The Euro bears were out for the kill today. There were so many bears out there that it felt like a wild forest. I’m a US dollar bull and thus also a Euro bear.
However, I was a little skeptical about the excitement in breaking the key 1.3433 (March 2nd, 2010) low today. I was expecting the EUR/USD to stay in its range for a few more days until additional news came out relating to the Greek bailout; however, a Euro crackdown started early in the Tuesday Asian session. By 7 PM eastern time, the pair was already challenging the 1.3450 level.
@alaidi had said the Euro-cat was about to run out of lives and die. Not surprisingly, he hit the bull’s eye. Considering the major movements in the currency markets today, I had a sub-par performance. The saving trade of the day was my long USD/CAD from 1.0153 which enabled me to end the day flat.
Today was a trending day. There was a trend, and markets stuck to it for the whole time. It’s very difficult to trade a trending day if you don’t recognize it early. Indicators typically become worthless and the only chart patterns you get on the shorter-term charts are straight lines. Using oversold/overbought indicators and other reversal signals is the perfect way to lose money. Selling or buying when the pair touches the trendline becomes the best way to enter trades.
The EUR/USD was headed south and nothing could stop it. The concerns over Greece was overwhelming and the key technical level of 1.3433 was broken. Not even better-than-expected German Purchasing Manager Index (and the EU one) and IFO data was able to prop up the Euro. The Portugal credit downgrade was just more lumber for the fire.
Right now, it seems like everyone and their grandmother is short the Euro and waiting for 1.3000. While I can see the Euro reach the 1.3200 and 1.2900 targets of many people, swing trade entries (which I don’t do because I don’t swing trade) has to be done with caution at these levels. Everyone is long the EUR/CHF and we know how that’s coming along. Additionally, markets don’t usually move in straight lines; The EUR/USD can easily have a correction to 1.3400 before plunging to 1.3200 or so.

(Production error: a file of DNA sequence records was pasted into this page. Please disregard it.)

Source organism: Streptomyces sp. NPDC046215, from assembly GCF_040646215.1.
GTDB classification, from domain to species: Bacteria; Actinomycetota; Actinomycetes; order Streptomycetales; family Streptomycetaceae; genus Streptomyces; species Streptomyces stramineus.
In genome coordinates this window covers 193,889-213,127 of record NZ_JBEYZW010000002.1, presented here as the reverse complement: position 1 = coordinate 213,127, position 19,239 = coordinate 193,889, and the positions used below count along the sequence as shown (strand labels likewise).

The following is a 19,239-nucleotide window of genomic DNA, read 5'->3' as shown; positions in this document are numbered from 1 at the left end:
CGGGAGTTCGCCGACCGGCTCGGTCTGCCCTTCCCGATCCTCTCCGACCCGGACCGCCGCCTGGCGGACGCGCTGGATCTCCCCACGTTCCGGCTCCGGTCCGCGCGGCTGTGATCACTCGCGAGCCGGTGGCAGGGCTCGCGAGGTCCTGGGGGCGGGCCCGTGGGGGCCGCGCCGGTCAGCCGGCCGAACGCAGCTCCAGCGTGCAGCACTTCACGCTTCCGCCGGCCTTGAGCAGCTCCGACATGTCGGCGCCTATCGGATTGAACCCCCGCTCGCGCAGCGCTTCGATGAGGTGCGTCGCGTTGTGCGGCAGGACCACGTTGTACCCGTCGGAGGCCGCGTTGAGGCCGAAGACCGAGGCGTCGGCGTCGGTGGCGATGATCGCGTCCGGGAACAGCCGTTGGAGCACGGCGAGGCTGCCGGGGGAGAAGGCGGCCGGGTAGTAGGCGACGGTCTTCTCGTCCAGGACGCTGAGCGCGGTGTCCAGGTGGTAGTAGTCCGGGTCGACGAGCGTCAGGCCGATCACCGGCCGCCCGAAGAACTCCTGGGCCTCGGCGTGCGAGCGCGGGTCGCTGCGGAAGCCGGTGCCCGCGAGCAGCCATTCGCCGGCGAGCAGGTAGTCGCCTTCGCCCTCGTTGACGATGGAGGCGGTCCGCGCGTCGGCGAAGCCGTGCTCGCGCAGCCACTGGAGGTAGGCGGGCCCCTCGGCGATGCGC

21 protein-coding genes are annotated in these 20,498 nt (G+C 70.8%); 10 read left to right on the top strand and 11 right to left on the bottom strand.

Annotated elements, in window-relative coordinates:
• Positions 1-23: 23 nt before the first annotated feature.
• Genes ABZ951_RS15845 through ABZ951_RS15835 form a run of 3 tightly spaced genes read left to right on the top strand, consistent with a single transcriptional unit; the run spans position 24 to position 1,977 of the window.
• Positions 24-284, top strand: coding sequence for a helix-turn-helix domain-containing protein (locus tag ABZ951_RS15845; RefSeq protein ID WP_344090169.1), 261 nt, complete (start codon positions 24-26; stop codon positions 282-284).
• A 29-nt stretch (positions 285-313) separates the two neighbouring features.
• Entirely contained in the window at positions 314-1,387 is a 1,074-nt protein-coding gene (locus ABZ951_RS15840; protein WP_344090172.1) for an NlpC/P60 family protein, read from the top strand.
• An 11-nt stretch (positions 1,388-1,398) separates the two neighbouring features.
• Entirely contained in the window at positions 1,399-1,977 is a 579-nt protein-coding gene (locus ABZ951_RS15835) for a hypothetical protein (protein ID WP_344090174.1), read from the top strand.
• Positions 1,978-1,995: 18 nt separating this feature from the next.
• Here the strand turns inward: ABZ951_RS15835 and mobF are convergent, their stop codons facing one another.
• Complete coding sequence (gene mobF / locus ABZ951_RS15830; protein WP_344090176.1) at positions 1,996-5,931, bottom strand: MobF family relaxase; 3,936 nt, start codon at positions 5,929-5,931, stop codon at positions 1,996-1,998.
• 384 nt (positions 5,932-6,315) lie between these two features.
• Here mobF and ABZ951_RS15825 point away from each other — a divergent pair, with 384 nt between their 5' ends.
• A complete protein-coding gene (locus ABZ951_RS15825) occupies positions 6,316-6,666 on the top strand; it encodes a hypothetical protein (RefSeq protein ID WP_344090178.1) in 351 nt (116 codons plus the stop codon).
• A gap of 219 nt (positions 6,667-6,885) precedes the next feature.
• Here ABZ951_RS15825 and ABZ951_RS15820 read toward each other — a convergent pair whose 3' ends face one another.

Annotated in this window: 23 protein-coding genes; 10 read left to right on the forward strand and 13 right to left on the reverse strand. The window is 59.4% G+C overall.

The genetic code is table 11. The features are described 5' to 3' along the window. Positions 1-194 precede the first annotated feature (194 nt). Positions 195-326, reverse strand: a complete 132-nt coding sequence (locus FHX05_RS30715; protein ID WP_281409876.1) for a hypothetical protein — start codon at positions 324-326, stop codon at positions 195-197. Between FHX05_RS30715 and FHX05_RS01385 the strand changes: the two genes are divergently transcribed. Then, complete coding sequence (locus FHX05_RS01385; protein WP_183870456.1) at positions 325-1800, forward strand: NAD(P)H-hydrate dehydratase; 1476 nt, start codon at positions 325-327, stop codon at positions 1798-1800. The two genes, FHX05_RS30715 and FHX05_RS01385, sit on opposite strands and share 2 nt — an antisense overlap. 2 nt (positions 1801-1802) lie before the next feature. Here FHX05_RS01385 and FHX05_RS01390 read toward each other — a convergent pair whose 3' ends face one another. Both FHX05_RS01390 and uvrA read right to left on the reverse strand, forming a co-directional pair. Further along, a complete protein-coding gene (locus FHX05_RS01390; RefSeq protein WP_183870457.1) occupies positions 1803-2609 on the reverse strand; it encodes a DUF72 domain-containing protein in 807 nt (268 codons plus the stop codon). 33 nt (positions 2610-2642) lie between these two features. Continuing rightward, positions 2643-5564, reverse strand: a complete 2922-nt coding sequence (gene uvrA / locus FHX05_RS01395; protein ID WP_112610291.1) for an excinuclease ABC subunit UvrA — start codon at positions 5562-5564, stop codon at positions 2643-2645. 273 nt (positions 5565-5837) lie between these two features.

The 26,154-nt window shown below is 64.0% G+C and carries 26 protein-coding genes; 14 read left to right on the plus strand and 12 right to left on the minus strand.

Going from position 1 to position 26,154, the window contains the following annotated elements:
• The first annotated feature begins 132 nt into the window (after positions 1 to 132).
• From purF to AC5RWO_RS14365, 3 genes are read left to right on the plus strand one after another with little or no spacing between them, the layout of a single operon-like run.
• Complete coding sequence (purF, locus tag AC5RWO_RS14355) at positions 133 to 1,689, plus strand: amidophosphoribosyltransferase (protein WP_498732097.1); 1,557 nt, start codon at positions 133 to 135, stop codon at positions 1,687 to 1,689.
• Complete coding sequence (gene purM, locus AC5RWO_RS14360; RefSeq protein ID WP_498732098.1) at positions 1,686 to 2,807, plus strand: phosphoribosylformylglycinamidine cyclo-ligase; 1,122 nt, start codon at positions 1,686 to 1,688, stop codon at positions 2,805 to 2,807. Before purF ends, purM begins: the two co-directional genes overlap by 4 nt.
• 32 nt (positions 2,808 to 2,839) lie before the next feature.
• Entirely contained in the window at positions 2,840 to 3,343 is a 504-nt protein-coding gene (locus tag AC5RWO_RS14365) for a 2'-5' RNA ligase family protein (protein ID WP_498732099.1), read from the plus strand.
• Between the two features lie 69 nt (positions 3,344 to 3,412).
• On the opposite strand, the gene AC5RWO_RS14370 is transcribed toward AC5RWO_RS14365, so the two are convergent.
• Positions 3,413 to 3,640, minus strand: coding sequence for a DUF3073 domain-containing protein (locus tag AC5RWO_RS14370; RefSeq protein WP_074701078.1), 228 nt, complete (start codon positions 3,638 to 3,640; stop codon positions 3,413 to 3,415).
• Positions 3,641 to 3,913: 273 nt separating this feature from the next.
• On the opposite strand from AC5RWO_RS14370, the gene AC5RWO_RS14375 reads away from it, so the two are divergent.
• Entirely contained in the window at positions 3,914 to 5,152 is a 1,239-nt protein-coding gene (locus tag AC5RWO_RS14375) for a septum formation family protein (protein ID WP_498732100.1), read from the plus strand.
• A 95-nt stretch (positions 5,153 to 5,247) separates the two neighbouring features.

Lastly, the more shorts are in play, the easier it becomes for there to be a short-squeeze. Now, just imagine, if positive news (whatever that would be) came out from the Greece fiasco. Everyone thinks that’s not possible, but let’s trackback a bit and see recent times in the currency markets where everyone knew where the Euro and the Dollar was going.
Oh, the good old days of the US dollar index at 74 and the Euro flying through the 1.5100 level. Wait, that happened in November 2009, or less than 4 months ago. “Dollar crisis” was the catch phrase and people were telling me I was going to be using dollar bills instead of toilet paper. I’m still using toilet paper.
We all know that markets can stretch out in one direction non-stop (e.g. U.S equities). However, 100% consensus always raises a few concerns. Additionally, the Euro move is being fueled by the doubts over the Greek rescue package and overall Eurozone cohesion. These are major issues where the likelihood of something along the lines of the Eurozone falling apart is a big fat tailwind. It can happen, but it’s a risky bet.
In sum, shorting the EUR/USD is probably the way to go, but with tight stops, good entry points, and an open eye for any news. Also, watch out for possible short-covering before the weekend summit.